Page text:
Under the NHSA's recommendations, halftime would be shortened to its minimum length of 10 minutes. Halftime is normally 20 minutes and allows for on-field performances by each school's marching band, but with the pandemic, it's highly unlikely any of those performances will take place. During the intermission, the NHSA recommends that teams remain outside their locker rooms and that their normal halftime activities take place either outdoors or in a larger space that allows for social distancing.
"That would be a huge adjustment for us if all teams had to do it, but we would find a way to make it work," DeGeorge said. "We have some boards on sidelines where we can make adjustments for kids and we can adapt and do what we need to do."
He noted that Lake, which is just a few years removed from a stadium renovation thanks to its boosters, has an advantage in terms of having more space and amenities that smaller districts in the area that don't have as much space or as many resources to space out and adjust to the new distancing guidelines.
How that will go early in the season, when games often take place in sweltering summer heat, or later in the season when cold, rain and snow can be a factor, remains to be seen.
Lastly, the guidelines state that handshakes during any pregame or postgame activities be eliminated, reducing the direct contact between players and coaches. It's worth noting the irony of suspending the practice of players shaking hands when those game players will have just spent 48 minutes face to face, tackling one another and breathing the same air as they block, defend and land in piles on top of one another, underscoring the challenges football faces that many other sports don't in the face of the pandemic.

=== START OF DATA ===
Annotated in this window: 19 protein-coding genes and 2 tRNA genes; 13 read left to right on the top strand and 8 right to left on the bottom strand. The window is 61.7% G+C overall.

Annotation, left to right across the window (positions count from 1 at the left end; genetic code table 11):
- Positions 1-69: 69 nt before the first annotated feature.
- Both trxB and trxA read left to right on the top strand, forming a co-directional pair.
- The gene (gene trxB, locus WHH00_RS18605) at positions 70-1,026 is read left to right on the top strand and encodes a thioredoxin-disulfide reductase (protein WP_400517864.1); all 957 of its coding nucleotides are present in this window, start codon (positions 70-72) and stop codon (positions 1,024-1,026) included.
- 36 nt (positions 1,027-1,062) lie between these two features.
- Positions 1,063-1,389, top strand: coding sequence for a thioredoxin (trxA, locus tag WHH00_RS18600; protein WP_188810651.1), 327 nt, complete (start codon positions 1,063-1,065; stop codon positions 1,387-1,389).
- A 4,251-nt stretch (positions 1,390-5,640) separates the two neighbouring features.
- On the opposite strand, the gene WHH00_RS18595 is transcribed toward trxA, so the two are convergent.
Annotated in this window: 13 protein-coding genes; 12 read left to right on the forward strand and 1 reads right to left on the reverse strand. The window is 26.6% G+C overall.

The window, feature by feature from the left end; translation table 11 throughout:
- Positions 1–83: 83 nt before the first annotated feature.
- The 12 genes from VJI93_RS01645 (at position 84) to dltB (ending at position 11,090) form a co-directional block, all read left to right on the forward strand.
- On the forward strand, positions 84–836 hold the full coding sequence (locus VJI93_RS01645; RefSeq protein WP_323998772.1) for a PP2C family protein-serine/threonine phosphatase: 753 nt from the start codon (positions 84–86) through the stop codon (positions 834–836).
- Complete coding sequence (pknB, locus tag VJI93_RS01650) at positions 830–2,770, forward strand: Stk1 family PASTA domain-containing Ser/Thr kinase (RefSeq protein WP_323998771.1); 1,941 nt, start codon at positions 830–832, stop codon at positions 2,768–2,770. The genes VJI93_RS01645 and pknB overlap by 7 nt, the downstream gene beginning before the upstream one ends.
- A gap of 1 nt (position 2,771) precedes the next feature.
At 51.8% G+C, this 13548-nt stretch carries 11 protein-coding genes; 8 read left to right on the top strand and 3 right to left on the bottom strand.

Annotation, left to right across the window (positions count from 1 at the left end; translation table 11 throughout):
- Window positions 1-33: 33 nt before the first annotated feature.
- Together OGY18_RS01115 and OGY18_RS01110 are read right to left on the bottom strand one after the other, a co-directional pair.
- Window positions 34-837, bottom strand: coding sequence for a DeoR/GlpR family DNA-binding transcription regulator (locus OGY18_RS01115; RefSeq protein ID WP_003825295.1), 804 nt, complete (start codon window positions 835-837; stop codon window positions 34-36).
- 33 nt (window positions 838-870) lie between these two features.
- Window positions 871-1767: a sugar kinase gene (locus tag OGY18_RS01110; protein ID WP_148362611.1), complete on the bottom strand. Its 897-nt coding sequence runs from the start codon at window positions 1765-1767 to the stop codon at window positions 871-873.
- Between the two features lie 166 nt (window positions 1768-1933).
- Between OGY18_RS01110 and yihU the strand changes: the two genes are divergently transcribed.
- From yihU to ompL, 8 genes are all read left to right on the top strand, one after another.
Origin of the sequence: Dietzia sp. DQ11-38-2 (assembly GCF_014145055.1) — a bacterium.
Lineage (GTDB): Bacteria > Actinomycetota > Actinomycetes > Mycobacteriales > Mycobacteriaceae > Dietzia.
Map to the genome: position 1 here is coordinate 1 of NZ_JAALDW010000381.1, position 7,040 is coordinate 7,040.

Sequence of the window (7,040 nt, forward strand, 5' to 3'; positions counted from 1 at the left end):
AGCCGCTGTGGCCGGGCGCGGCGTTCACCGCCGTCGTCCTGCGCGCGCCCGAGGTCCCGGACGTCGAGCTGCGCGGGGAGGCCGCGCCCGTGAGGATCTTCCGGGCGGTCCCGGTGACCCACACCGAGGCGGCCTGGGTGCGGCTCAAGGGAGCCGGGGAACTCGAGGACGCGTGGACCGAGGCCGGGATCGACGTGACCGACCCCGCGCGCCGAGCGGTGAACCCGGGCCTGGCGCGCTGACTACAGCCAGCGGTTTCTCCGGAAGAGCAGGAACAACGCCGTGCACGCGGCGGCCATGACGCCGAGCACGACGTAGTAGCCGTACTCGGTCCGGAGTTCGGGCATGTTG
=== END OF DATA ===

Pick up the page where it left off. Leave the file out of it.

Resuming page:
Even in announcing the guidelines, the OHSAA concedes that they are largely written in pencil, due to be erased, revised and rewritten as the situation continues to develop.
"The situation with COVID-19 is rapidly changing," the organization wrote in unveiling the rules. "These considerations may quickly become outdated."
As all involved wait to see what comes next and teams prepare as best they can for a possible season ahead, they do so with few guarantees beyond the promise of more changes to come.
At Lake, that means players wearing masks when they show up to team activities and keeping them on in the locker room, only taking them off once they get on the field with their helmets on. Their coaches and trainers keep their masks on throughout activities, something DeGeorge conceded has taken getting used to, but a sacrifice worth making if it will help make the season possible. With the district slated to begin classes Aug. 24 and parents given the option to have their children do in-person or online classes, the veteran coach and teacher expects most of his players will be in the building, citing conversations he's had with them or with their parents and guardians in recent weeks.
Lake also will avoid schedule disruptions caused for Summit County schools, where health officials have recommended pushing back the start of fall sports until October. Federal League rival Green is the only Summit County team on Lake's schedule and the two geographic rivals typically play near the end of the season. But schedule disruptions or not, it's clear the forecast for the 2020 season for Lake – and other Suburbanite-area schools – is uncertain and subject to change.